Mirror casting for new telescope that's 10x sharper than Hubble

With adaptive optics, ground-based telescopes are able to compensate for atmospheric distortions to bring their views of the universe up to par with space-based telescopes like Hubble. An absolutely monstrous new telescope is currently under construction, with a 28-foot mirror starting to be spun just this week.

The telescope that's under construction is called the Giant Magellan Telescope (GMT), and as you've noticed, it's got "giant" right there in the name. It's designed to employ a series of seven 28-foot mirrors, which when arranged together in a honeycomb pattern, will form an optical surface with the equivalent light-gathering capability of a single mirror over 70 feet in diameter.

To make each segment, 21 tons of borosilicate glass are dumped into a mold and then heated to over 2,000 degrees. As the glass melts, the mold spins, causing the molten glass to flow up at the sides and forming a shallow parabola. After this basic shape is established and the glass cools (a process that takes 12 weeks), it'll only take seven more years of polishing to refine the optical surface to the required accuracy, which is about one-thousandth the thickness of a human hair. Once the mirrors are all completed, they'll be mounted together and calibrated to make the final mirror assembly, which should look something like this:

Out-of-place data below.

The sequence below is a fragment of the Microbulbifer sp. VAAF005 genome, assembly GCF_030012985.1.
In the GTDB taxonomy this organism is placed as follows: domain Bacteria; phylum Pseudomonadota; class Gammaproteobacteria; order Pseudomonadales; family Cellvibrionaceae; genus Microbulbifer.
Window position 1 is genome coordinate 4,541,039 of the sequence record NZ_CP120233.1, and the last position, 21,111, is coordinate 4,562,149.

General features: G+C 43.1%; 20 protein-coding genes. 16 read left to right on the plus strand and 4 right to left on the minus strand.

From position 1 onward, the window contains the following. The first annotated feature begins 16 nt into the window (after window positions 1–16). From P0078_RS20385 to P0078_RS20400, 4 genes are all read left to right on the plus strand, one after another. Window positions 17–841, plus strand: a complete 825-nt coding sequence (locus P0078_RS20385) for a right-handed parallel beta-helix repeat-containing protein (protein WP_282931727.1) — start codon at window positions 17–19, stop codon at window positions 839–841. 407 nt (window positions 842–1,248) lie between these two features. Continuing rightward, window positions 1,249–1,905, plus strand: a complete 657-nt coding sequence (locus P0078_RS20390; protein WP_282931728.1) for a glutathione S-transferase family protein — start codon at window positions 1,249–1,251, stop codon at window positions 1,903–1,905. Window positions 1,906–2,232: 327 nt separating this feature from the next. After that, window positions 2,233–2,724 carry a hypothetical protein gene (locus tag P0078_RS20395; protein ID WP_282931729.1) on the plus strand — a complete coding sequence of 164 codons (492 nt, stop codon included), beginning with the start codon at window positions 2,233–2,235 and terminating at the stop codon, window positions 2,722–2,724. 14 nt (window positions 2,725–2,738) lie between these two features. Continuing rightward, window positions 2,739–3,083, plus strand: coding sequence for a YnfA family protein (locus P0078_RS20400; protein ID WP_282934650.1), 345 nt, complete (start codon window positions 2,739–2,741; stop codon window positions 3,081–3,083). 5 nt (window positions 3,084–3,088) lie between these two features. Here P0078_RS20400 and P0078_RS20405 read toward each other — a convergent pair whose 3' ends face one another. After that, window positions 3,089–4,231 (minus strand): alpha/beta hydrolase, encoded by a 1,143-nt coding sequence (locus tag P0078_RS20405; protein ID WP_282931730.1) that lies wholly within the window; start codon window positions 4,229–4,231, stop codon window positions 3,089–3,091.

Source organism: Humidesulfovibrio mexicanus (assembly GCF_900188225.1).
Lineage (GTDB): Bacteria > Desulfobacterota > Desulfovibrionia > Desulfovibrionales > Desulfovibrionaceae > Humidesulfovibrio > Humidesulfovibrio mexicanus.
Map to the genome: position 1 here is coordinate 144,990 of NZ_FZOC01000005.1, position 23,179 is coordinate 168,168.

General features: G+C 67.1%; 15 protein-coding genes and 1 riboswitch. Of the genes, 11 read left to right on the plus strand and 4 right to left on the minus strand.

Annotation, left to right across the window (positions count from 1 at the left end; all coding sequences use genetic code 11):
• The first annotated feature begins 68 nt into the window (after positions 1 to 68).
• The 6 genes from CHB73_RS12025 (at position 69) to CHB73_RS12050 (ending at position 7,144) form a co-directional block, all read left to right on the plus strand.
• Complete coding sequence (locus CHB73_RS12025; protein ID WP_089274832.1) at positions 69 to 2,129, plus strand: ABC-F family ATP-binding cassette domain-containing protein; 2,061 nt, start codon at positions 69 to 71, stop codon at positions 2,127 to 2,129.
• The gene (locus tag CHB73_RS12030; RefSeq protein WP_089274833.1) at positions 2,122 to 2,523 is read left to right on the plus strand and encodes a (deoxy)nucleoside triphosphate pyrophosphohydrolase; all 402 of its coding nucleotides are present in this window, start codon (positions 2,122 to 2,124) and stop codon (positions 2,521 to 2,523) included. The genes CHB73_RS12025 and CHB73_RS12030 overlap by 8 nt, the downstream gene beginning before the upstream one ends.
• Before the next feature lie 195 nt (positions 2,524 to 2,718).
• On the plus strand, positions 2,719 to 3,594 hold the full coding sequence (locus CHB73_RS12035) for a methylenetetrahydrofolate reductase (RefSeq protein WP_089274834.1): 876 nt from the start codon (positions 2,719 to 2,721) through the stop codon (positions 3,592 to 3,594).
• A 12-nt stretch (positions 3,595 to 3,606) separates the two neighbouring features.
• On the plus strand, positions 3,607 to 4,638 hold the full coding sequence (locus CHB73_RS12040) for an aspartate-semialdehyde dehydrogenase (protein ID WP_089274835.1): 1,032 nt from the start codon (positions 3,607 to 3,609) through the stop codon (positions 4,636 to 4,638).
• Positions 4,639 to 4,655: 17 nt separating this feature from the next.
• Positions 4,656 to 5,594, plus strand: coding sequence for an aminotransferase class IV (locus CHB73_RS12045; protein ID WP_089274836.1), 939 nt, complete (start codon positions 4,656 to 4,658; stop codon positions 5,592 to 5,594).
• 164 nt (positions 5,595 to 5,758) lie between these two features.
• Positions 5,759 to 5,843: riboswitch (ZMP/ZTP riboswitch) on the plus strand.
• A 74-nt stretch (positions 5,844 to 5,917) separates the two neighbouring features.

gmt_big.jpg

The reason that we can now build all of these awesome telescopes on the ground instead of having to launch them into space is adaptive optics. Using things like lasers to measure the amount of distortion in the atmosphere, modern telescopes can actually flex their mirrors to cancel out all that moving air and render an image at a sharpness that's comparable to space-based telescopes. Since it's way easier (and cheaper) to not have to launch things into orbit, we're able to go big. Very big. And big is where it's at when it comes to telescopes, since the more mirror area you get, the more light you can collect, and the better you can see.

When it's completed in 2018, the GMT should have a staggering four times the light-gathering ability of similar instruments, which means seeing dimmer things in greater detail. It'll be assembled on a mountain in the middle of the Atacama desert in Chile, which (being seriously in the middle of nowhere) is one of the best spots on Earth for stargazing.

GMTO, via New Scientist

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